Local fire chief reacts to new gun law

Kansas governor Sam Brownback signed house bill 2502 into law this week, a bundle of gun-legislation from the session. It will allow public employees like firefighters and paramedics to concealed carry a weapon while on the clock.

One local fire chief will be hesitant to adopt the law over to his department.

“A fire can be a dangerous situation itself and if you have a gun there, and it falls out of somebody’s pocket, it could go off accidentally and hit somebody or it could explode and hurt somebody. So there again, I have reservations. I’d rather the firefighters carry a fire extinguisher than a gun,” Galena volunteer fire chief Bill Hall said.

Current law allows Kansas public employees to conceal carry at work. The passing of the recent law allows the expansion of that into when they go out into the community for work or to run calls.

“With the military police, they said never draw your weapon unless you intend to use it. And I think the same way with public employees. Particularly with the fire department, I really believe the fire chief should have discretion on who carries weapons,” Hall said.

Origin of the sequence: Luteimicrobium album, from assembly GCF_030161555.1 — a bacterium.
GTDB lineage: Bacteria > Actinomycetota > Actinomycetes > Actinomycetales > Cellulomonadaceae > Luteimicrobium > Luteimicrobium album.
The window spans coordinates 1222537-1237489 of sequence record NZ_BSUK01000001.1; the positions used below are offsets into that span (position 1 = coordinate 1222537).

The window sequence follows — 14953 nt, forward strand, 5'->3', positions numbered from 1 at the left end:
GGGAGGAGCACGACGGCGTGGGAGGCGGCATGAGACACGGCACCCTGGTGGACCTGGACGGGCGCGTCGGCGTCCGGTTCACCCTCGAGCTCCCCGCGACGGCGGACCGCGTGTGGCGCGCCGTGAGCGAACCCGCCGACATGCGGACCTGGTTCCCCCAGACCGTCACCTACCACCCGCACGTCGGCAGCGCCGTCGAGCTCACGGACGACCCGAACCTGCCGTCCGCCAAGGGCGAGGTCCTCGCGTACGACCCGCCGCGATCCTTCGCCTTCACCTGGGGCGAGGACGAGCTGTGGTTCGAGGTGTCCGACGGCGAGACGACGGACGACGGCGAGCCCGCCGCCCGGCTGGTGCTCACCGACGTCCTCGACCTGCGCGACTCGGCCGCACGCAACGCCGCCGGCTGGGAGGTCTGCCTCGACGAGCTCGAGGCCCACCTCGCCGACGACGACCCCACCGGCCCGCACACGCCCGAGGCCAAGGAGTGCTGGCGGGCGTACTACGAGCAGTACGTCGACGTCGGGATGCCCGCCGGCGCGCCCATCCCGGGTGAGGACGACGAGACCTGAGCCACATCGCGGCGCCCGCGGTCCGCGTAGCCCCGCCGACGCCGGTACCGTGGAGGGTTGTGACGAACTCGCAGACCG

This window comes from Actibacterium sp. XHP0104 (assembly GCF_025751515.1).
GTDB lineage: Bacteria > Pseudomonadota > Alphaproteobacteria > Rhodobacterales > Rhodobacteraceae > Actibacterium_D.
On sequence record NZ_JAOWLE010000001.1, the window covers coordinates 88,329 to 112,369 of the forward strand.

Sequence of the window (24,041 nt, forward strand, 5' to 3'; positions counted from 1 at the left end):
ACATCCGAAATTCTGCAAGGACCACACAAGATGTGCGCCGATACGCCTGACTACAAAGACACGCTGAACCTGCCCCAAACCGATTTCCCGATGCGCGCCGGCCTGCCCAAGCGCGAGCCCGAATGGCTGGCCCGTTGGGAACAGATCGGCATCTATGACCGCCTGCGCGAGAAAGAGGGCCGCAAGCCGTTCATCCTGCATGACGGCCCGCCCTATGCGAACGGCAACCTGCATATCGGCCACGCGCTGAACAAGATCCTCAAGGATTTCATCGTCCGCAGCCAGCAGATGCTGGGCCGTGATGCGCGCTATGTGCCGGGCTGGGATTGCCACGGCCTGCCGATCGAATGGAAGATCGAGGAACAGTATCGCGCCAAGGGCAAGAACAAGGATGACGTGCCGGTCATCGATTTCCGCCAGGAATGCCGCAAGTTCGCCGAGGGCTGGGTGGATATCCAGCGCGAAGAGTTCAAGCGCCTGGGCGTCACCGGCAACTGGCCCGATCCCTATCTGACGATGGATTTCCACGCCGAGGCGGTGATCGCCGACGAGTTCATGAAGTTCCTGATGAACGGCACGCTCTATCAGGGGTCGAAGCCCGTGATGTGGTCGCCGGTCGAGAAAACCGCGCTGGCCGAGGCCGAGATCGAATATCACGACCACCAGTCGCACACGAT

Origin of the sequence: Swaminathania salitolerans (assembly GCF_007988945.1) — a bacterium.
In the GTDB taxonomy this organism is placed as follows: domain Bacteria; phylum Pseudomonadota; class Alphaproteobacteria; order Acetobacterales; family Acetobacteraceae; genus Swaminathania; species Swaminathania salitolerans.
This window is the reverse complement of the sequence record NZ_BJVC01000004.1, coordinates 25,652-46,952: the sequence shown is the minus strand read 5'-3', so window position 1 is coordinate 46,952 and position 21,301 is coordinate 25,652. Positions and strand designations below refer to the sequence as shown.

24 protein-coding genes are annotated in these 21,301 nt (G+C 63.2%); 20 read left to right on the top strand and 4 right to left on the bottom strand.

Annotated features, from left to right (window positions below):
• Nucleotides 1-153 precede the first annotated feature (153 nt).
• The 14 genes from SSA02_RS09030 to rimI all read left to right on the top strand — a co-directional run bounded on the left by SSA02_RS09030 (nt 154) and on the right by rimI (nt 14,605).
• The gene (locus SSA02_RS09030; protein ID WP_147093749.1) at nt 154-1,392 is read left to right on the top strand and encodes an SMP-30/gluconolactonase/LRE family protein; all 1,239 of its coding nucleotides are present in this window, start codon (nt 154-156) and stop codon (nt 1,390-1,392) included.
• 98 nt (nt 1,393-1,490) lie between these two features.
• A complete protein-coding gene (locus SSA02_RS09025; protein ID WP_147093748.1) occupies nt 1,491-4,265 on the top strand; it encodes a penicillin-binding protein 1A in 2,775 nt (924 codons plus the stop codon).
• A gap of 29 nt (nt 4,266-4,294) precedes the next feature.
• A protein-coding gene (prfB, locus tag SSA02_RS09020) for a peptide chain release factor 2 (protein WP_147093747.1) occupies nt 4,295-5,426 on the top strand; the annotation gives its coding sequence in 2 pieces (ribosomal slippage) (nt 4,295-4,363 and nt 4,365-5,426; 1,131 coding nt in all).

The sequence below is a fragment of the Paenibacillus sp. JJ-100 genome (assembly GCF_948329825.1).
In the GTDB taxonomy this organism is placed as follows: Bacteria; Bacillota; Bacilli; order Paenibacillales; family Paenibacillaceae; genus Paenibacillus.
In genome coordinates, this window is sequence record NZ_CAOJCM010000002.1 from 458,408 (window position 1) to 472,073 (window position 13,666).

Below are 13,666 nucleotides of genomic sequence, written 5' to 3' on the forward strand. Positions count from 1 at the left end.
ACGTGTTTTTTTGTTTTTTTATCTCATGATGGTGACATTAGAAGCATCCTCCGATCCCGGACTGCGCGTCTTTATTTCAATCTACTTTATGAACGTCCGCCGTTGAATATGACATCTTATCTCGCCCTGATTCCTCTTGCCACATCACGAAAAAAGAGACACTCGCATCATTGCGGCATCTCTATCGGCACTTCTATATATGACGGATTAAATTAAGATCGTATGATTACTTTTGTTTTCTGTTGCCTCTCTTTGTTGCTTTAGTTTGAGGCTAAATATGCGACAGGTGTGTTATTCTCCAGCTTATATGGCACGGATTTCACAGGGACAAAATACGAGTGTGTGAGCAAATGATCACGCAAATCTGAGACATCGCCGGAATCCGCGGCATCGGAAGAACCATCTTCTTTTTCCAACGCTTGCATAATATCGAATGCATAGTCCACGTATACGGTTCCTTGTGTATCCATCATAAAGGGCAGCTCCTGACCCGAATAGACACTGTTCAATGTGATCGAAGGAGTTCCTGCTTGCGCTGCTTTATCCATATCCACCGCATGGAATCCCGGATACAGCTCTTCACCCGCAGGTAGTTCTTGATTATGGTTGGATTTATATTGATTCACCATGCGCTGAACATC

Supporters of the bill say it will best protect those employees should they enter a dangerous scene before police protection arrives.

“I feel it would be a good thing for them to have firearms, simply because they would be able to protect citizens better. And if the police hadn’t arrived at the scene, then they would be able to do a better job essentially, they would be more well-equipped,” Crawford county resident Gabriel Brotherton said.

To prevent a public employee carrying a concealed weapon from entering a building with the weapon, a “no gun” sign must be posted at the door.

“Well I’m not going to carry a weapon. I’m going to carry a fire extinguisher,” Hall said.

Of local legislators, senator Jake LaTurner and representative Adam Lusker voted in favor of the bill. Representative Chuck Smith voted against the bill.